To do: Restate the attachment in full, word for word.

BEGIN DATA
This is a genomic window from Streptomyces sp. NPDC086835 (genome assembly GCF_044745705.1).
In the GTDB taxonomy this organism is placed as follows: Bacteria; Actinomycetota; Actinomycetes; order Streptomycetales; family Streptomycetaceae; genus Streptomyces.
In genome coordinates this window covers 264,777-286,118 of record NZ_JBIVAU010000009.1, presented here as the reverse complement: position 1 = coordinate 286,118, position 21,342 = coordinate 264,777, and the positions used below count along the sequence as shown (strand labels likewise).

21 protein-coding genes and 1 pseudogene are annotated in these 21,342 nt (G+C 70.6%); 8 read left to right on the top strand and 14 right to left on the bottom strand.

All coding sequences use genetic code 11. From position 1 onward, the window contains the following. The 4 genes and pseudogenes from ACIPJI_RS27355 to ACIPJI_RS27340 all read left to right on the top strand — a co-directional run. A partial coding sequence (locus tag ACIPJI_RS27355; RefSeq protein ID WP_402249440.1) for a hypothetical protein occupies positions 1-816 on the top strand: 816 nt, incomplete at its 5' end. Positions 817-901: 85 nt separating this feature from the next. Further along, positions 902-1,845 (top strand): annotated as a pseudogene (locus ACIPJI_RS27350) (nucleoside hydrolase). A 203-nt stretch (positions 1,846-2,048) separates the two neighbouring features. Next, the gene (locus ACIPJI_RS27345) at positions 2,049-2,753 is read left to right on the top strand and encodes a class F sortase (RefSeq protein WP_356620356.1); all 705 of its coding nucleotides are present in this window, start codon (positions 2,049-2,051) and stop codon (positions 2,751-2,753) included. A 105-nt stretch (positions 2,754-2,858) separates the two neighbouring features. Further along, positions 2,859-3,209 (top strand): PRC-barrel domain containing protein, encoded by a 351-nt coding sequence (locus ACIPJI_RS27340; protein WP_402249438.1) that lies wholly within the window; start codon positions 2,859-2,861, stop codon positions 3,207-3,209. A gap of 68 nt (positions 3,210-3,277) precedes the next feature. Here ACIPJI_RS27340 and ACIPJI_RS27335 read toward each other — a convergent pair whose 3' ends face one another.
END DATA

This is a genomic window from Streptomyces sp. NPDC086835 (genome assembly GCF_044745705.1).
In the GTDB taxonomy this organism is placed as follows: Bacteria; Actinomycetota; Actinomycetes; order Streptomycetales; family Streptomycetaceae; genus Streptomyces.
In genome coordinates this window covers 264,777-286,118 of record NZ_JBIVAU010000009.1, presented here as the reverse complement: position 1 = coordinate 286,118, position 21,342 = coordinate 264,777, and the positions used below count along the sequence as shown (strand labels likewise).

21 protein-coding genes and 1 pseudogene are annotated in these 21,342 nt (G+C 70.6%); 8 read left to right on the top strand and 14 right to left on the bottom strand.

All coding sequences use genetic code 11. From position 1 onward, the window contains the following. The 4 genes and pseudogenes from ACIPJI_RS27355 to ACIPJI_RS27340 all read left to right on the top strand — a co-directional run. A partial coding sequence (locus tag ACIPJI_RS27355; RefSeq protein ID WP_402249440.1) for a hypothetical protein occupies positions 1-816 on the top strand: 816 nt, incomplete at its 5' end. Positions 817-901: 85 nt separating this feature from the next. Further along, positions 902-1,845 (top strand): annotated as a pseudogene (locus ACIPJI_RS27350) (nucleoside hydrolase). A 203-nt stretch (positions 1,846-2,048) separates the two neighbouring features. Next, the gene (locus ACIPJI_RS27345) at positions 2,049-2,753 is read left to right on the top strand and encodes a class F sortase (RefSeq protein WP_356620356.1); all 705 of its coding nucleotides are present in this window, start codon (positions 2,049-2,051) and stop codon (positions 2,751-2,753) included. A 105-nt stretch (positions 2,754-2,858) separates the two neighbouring features. Further along, positions 2,859-3,209 (top strand): PRC-barrel domain containing protein, encoded by a 351-nt coding sequence (locus ACIPJI_RS27340; protein WP_402249438.1) that lies wholly within the window; start codon positions 2,859-2,861, stop codon positions 3,207-3,209. A gap of 68 nt (positions 3,210-3,277) precedes the next feature. Here ACIPJI_RS27340 and ACIPJI_RS27335 read toward each other — a convergent pair whose 3' ends face one another.